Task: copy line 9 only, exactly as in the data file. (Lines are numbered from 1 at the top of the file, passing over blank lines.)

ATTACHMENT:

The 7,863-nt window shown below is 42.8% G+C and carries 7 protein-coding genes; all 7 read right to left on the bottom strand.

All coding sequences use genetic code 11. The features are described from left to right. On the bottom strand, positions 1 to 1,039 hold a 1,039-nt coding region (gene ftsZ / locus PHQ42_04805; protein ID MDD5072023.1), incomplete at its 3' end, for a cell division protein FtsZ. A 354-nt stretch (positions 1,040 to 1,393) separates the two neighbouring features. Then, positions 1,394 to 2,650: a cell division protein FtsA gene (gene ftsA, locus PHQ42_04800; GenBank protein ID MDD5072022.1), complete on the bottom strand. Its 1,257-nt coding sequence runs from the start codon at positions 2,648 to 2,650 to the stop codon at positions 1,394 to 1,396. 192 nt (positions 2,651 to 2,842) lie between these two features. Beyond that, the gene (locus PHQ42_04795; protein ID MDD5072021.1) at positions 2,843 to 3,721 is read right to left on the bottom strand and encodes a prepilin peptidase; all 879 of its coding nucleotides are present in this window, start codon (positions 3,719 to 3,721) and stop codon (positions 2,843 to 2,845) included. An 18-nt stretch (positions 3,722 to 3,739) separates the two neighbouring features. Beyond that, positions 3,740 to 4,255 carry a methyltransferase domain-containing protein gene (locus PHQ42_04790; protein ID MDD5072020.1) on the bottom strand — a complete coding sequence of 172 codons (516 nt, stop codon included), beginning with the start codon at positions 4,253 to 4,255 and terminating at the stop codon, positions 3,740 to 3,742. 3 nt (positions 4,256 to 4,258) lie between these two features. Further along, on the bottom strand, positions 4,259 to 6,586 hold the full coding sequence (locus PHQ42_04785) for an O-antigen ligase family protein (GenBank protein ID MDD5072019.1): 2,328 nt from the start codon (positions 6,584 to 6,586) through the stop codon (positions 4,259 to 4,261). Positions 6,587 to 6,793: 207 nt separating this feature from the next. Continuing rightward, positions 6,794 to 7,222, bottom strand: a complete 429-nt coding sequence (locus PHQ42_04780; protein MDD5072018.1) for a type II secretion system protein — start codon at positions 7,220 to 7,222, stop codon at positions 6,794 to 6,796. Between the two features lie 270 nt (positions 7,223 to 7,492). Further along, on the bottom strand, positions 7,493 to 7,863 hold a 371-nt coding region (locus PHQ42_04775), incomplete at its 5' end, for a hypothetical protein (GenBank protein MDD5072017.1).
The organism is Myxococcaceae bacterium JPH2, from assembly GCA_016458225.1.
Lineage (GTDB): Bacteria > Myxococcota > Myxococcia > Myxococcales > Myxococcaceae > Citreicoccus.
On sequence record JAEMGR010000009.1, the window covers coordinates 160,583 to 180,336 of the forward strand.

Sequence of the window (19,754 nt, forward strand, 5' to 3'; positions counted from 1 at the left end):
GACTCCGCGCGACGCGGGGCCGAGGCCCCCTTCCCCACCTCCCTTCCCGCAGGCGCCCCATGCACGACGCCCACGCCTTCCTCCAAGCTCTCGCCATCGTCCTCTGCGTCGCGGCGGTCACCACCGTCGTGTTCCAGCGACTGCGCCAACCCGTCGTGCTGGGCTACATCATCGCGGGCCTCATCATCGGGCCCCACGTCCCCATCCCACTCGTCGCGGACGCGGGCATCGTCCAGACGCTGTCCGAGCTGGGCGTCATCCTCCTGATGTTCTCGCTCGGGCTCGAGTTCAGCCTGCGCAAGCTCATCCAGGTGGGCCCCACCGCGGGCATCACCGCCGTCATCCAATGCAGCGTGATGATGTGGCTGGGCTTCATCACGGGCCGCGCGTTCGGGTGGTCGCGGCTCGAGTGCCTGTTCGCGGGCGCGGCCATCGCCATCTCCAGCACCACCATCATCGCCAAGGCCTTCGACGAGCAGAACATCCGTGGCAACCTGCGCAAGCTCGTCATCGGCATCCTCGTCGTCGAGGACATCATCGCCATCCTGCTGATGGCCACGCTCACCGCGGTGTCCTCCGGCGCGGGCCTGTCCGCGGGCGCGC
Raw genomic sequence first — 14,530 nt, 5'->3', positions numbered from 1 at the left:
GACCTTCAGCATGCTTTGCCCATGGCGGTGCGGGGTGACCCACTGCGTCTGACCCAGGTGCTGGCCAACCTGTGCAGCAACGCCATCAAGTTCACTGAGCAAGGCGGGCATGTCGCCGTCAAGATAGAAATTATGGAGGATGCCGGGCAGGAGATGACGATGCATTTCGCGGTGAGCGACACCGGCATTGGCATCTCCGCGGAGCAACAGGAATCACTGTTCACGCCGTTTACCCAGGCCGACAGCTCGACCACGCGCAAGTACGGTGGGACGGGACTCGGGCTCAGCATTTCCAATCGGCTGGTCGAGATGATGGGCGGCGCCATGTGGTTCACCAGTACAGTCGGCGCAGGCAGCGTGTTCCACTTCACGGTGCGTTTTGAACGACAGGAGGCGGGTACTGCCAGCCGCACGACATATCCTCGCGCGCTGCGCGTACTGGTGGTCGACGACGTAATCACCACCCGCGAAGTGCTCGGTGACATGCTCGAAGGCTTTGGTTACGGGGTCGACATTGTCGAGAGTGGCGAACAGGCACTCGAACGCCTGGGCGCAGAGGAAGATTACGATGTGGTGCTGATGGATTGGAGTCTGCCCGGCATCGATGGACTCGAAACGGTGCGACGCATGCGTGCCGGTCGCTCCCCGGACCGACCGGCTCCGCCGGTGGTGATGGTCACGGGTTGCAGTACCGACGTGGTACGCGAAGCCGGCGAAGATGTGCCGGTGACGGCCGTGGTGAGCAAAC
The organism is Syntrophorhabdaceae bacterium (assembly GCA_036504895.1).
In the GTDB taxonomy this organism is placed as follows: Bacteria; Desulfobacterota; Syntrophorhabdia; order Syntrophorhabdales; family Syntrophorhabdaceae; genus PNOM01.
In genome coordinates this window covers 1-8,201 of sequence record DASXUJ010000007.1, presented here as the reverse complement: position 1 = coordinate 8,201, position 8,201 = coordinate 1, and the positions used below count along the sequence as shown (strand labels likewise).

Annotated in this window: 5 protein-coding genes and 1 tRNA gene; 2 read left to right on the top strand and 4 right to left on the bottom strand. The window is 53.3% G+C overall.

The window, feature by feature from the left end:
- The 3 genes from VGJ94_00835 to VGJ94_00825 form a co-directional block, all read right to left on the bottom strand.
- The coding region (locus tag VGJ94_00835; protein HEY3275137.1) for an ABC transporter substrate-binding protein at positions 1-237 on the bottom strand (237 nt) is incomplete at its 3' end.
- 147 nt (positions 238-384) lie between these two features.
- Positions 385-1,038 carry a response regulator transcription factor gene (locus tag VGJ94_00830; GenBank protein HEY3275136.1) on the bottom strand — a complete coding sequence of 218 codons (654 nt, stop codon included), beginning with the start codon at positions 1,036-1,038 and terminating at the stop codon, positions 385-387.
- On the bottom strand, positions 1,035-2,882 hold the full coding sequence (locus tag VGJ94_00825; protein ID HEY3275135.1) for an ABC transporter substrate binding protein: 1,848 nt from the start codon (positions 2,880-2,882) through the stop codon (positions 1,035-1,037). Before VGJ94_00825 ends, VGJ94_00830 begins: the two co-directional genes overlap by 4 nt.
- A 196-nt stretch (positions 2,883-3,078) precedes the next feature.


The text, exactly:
GACCTTCAGCATGCTTTGCCCATGGCGGTGCGGGGTGACCCACTGCGTCTGACCCAGGTGCTGGCCAACCTGTGCAGCAACGCCATCAAGTTCACTGAGCAAGGCGGGCATGTCGCCGTCAAGATAGAAATTATGGAGGATGCCGGGCAGGAGATGACGATGCATTTCGCGGTGAGCGACACCGGCATTGGCATCTCCGCGGAGCAACAGGAATCACTGTTCACGCCGTTTACCCAGGCCGACAGCTCGACCACGCGCAAGTACGGTGGGACGGGACTCGGGCTCAGCATTTCCAATCGGCTGGTCGAGATGATGGGCGGCGCCATGTGGTTCACCAGTACAGTCGGCGCAGGCAGCGTGTTCCACTTCACGGTGCGTTTTGAACGACAGGAGGCGGGTACTGCCAGCCGCACGACATATCCTCGCGCGCTGCGCGTACTGGTGGTCGACGACGTAATCACCACCCGCGAAGTGCTCGGTGACATGCTCGAAGGCTTTGGTTACGGGGTCGACATTGTCGAGAGTGGCGAACAGGCACTCGAACGCCTGGGCGCAGAGGAAGATTACGATGTGGTGCTGATGGATTGGAGTCTGCCCGGCATCGATGGACTCGAAACGGTGCGACGCATGCGTGCCGGTCGCTCCCCGGACCGACCGGCTCCGCCGGTGGTGATGGTCACGGGTTGCAGTACCGACGTGGTACGCGAAGCCGGCGAAGATGTGCCGGTGACGGCCGTGGTGAGCAAAC